The 4th United States Colored Troops (USCT) regiment saw considerable action in the eastern theater of operations from late 1863 to mid-1865.
The regiment-drawn largely from freedmen and liberated slaves in the Middle Atlantic and New England states-served in Maj.
Gen. Benjamin F. Butler's Army of the James, whose mission was to capture the Confederate capital at Richmond.
From May to December 1864, the 4th saw action in the Bermuda Hundred and Richmond-Petersburg campaigns, and in early 1865 helped capture the defenses of Wilmington, North Carolina, the last open seaport of value to the Confederacy. Citing recently discovered and previously unpublished accounts, author Edward G.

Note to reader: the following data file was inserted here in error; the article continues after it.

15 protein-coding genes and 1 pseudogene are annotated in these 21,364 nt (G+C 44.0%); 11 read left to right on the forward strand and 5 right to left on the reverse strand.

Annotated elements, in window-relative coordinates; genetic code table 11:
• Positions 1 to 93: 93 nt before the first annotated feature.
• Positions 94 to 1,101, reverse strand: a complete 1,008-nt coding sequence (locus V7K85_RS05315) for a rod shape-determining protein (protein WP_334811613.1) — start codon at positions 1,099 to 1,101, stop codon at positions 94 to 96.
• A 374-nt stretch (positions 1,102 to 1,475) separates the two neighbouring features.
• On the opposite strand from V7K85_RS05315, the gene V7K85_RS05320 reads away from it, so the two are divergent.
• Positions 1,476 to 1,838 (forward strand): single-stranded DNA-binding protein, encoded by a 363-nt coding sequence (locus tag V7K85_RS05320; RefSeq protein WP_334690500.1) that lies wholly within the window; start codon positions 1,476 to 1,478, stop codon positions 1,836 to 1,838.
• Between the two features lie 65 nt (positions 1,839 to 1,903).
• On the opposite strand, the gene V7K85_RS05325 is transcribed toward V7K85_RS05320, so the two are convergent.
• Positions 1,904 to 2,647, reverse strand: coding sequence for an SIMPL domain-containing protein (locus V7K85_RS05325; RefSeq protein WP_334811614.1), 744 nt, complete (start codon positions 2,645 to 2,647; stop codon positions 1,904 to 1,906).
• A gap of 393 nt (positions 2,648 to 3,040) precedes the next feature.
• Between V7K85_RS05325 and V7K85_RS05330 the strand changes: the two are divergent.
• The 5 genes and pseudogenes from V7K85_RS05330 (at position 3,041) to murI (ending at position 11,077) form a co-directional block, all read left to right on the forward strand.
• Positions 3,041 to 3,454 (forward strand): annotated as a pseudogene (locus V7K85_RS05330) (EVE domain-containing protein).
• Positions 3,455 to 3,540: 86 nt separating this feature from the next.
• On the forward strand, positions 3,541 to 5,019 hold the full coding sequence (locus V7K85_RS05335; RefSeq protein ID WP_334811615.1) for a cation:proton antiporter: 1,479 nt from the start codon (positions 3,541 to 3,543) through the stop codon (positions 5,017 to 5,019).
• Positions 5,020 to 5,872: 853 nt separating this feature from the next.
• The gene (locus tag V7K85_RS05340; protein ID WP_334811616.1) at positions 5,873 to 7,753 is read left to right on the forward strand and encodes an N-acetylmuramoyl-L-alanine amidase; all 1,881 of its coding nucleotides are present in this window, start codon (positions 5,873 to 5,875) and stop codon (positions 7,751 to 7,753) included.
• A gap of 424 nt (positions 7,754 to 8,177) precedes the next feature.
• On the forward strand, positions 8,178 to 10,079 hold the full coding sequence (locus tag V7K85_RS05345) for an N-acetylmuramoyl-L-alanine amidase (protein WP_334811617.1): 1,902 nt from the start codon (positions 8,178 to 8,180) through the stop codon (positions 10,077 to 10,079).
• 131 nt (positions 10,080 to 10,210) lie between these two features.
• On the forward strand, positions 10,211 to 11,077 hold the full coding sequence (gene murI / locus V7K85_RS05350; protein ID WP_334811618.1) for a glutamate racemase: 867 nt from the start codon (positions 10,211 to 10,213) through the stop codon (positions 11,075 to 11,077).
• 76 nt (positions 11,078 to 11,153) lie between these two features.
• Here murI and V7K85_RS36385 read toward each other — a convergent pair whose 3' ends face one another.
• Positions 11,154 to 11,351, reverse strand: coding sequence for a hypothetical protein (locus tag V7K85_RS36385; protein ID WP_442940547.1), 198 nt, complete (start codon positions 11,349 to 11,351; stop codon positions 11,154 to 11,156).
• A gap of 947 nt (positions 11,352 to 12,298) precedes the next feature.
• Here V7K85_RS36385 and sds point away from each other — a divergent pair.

Longacre goes beyond the battlefield heroics of the 4th USCT, blending his unique insights into political and social history to analyze the motives, goals, and aspirations of the African American enlisted men.
The author also emphasizes how these soldiers overcame what one of their commanders called "stupid, unreasoning, and quite vengeful prejudice" and shows how General Butler, a supporter of black troops, gave the unit opportunities to prove itself in battle, resulting in a combat record of which any infantry regiment, black or white, could be proud.